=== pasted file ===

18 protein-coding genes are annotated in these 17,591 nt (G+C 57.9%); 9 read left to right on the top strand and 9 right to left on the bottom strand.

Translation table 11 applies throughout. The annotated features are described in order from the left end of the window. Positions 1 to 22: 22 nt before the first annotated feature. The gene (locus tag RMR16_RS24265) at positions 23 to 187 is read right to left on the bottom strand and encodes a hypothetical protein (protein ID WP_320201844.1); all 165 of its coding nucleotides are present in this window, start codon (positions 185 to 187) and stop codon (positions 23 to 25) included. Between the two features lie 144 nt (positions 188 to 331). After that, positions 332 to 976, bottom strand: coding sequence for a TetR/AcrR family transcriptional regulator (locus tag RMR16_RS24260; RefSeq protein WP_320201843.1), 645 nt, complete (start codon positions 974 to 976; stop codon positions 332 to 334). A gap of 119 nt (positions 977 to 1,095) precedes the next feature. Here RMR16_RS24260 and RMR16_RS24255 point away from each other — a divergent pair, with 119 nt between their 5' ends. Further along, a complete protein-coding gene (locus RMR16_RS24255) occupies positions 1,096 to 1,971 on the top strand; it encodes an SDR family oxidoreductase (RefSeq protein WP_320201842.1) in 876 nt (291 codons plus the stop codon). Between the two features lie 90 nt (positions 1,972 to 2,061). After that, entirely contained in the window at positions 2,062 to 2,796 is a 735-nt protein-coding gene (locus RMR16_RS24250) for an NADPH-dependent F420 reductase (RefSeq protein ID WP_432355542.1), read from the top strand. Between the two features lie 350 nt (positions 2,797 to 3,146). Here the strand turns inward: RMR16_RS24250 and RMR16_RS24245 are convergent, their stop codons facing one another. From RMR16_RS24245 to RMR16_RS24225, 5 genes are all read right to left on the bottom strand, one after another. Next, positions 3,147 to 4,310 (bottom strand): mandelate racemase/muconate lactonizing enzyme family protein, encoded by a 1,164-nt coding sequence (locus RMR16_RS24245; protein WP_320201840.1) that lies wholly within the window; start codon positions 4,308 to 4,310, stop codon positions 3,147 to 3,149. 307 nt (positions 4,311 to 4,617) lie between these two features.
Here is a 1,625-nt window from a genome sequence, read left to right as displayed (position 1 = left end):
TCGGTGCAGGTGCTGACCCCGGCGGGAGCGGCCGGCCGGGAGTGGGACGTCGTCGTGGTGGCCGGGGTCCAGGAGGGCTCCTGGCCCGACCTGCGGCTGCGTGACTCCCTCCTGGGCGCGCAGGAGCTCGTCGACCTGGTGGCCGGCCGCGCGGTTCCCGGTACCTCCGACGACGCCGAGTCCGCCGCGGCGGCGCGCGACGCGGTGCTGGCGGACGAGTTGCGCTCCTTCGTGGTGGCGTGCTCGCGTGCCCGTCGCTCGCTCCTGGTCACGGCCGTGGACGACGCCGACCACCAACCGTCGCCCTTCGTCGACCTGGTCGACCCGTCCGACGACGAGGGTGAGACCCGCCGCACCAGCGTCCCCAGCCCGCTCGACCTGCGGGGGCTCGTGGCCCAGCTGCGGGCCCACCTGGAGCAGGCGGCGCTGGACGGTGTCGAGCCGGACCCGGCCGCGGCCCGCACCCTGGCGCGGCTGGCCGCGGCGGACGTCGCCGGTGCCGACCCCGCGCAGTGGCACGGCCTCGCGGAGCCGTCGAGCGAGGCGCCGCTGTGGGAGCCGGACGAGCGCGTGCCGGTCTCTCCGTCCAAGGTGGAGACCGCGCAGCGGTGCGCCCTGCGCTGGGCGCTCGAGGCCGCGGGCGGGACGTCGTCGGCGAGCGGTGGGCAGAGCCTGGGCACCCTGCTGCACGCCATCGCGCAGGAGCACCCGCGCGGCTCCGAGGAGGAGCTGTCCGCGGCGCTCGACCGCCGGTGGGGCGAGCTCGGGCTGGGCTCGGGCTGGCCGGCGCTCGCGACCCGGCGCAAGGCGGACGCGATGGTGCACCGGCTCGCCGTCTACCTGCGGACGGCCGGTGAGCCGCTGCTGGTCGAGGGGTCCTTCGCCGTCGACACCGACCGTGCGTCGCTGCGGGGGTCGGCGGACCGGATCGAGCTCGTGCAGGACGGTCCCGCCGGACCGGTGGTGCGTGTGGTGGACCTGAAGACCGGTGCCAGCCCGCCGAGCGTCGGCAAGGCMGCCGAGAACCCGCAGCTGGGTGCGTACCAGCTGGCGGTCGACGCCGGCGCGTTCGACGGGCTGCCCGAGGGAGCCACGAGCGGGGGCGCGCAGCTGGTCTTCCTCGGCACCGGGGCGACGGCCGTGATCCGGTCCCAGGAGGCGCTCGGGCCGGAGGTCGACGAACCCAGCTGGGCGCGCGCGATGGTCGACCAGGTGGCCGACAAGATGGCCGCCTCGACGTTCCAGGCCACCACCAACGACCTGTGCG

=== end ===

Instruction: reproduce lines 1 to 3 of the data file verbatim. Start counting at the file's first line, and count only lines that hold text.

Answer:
18 protein-coding genes are annotated in these 17,591 nt (G+C 57.9%); 9 read left to right on the top strand and 9 right to left on the bottom strand.

Translation table 11 applies throughout. The annotated features are described in order from the left end of the window. Positions 1 to 22: 22 nt before the first annotated feature. The gene (locus tag RMR16_RS24265) at positions 23 to 187 is read right to left on the bottom strand and encodes a hypothetical protein (protein ID WP_320201844.1); all 165 of its coding nucleotides are present in this window, start codon (positions 185 to 187) and stop codon (positions 23 to 25) included. Between the two features lie 144 nt (positions 188 to 331). After that, positions 332 to 976, bottom strand: coding sequence for a TetR/AcrR family transcriptional regulator (locus tag RMR16_RS24260; RefSeq protein WP_320201843.1), 645 nt, complete (start codon positions 974 to 976; stop codon positions 332 to 334). A gap of 119 nt (positions 977 to 1,095) precedes the next feature. Here RMR16_RS24260 and RMR16_RS24255 point away from each other — a divergent pair, with 119 nt between their 5' ends. Further along, a complete protein-coding gene (locus RMR16_RS24255) occupies positions 1,096 to 1,971 on the top strand; it encodes an SDR family oxidoreductase (RefSeq protein WP_320201842.1) in 876 nt (291 codons plus the stop codon). Between the two features lie 90 nt (positions 1,972 to 2,061). After that, entirely contained in the window at positions 2,062 to 2,796 is a 735-nt protein-coding gene (locus RMR16_RS24250) for an NADPH-dependent F420 reductase (RefSeq protein ID WP_432355542.1), read from the top strand. Between the two features lie 350 nt (positions 2,797 to 3,146). Here the strand turns inward: RMR16_RS24250 and RMR16_RS24245 are convergent, their stop codons facing one another. From RMR16_RS24245 to RMR16_RS24225, 5 genes are all read right to left on the bottom strand, one after another. Next, positions 3,147 to 4,310 (bottom strand): mandelate racemase/muconate lactonizing enzyme family protein, encoded by a 1,164-nt coding sequence (locus RMR16_RS24245; protein WP_320201840.1) that lies wholly within the window; start codon positions 4,308 to 4,310, stop codon positions 3,147 to 3,149. 307 nt (positions 4,311 to 4,617) lie between these two features.
Here is a 1,625-nt window from a genome sequence, read left to right as displayed (position 1 = left end):